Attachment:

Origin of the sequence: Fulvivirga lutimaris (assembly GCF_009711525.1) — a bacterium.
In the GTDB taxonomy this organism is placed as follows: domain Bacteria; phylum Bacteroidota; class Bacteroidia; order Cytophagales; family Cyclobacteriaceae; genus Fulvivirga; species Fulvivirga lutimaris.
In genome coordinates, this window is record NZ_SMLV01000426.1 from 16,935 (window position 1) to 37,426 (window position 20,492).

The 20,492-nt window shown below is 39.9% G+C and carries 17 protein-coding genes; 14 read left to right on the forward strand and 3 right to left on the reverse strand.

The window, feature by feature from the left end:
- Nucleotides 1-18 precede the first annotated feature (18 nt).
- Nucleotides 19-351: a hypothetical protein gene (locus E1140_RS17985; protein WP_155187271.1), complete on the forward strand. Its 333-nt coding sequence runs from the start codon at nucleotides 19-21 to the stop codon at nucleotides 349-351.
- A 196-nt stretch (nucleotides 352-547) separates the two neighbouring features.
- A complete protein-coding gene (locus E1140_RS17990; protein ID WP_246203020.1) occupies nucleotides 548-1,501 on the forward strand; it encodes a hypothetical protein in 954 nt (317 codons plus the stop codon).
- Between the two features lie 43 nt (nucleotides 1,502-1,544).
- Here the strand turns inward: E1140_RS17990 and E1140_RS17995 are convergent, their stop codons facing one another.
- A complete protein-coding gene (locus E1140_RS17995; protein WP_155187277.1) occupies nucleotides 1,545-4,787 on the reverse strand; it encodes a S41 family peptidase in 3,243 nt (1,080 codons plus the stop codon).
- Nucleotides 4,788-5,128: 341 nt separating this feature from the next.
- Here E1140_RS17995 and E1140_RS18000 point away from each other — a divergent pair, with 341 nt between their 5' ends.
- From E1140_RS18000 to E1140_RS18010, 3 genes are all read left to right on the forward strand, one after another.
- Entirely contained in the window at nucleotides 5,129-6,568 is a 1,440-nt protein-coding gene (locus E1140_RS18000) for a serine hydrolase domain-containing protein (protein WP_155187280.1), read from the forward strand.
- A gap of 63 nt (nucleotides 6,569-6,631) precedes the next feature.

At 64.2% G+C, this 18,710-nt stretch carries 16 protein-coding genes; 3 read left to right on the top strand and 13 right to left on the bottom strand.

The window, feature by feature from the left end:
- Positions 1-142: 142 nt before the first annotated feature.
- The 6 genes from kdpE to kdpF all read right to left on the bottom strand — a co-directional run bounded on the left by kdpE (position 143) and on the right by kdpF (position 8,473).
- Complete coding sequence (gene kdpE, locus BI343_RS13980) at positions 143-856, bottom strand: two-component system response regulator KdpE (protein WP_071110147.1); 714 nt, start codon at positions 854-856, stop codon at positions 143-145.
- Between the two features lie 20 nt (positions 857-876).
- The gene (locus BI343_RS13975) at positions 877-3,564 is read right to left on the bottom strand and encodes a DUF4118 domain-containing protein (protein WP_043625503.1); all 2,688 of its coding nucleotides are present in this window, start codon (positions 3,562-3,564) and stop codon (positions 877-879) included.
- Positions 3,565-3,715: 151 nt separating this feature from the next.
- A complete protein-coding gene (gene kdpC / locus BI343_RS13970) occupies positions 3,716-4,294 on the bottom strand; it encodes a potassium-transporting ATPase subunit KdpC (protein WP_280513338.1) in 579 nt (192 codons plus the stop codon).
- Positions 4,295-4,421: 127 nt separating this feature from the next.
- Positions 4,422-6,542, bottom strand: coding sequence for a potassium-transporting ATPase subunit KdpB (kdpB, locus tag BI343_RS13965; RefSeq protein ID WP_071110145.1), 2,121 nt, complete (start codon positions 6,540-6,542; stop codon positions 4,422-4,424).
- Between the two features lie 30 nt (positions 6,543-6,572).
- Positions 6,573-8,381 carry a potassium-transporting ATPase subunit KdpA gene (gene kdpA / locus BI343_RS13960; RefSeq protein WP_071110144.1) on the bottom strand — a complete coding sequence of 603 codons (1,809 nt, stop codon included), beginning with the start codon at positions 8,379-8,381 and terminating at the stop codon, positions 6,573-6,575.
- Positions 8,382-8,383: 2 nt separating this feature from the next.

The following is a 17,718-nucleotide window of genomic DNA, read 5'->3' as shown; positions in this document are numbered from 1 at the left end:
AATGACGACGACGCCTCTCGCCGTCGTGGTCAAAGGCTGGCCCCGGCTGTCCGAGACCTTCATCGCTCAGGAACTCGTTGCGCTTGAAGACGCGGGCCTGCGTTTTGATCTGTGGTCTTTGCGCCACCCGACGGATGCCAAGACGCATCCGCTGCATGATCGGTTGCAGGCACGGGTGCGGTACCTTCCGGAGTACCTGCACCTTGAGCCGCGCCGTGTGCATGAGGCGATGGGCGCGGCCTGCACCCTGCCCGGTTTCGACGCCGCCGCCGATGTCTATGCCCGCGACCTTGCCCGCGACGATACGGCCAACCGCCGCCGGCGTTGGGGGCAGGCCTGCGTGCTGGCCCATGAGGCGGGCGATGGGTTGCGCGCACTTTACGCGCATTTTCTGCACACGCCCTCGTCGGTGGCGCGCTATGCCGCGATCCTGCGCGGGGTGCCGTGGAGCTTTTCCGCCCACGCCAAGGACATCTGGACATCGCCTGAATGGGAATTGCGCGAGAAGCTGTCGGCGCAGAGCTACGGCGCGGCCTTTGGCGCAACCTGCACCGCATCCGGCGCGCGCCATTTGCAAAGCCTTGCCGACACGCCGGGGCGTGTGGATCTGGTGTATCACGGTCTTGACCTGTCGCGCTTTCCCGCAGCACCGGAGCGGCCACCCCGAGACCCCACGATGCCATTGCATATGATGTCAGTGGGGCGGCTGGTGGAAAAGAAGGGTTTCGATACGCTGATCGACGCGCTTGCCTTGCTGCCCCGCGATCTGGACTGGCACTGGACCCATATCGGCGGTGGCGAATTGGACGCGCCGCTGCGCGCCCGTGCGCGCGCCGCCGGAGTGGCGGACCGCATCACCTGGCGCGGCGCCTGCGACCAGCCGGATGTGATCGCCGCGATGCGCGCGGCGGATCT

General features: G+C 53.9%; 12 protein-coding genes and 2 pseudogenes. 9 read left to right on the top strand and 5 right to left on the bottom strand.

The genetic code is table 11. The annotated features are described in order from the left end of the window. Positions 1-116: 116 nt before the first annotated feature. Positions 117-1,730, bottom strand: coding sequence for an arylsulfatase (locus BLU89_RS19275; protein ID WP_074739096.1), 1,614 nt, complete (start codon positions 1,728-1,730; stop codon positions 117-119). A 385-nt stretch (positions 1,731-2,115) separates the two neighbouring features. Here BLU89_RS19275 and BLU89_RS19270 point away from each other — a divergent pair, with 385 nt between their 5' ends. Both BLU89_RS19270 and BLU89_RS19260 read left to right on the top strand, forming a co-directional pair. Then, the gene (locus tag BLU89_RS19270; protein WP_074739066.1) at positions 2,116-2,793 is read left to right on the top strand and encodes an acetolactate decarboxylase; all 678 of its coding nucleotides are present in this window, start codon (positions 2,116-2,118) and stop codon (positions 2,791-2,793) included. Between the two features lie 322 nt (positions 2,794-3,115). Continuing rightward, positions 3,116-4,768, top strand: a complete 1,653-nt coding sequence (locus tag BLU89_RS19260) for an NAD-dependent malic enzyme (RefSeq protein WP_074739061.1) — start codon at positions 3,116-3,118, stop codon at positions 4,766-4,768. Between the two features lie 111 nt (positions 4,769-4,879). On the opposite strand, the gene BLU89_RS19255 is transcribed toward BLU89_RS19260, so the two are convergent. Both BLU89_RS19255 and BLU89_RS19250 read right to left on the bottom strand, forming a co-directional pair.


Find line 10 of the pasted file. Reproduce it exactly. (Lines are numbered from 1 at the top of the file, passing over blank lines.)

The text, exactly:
- Between the two features lie 43 nt (nucleotides 1,502-1,544).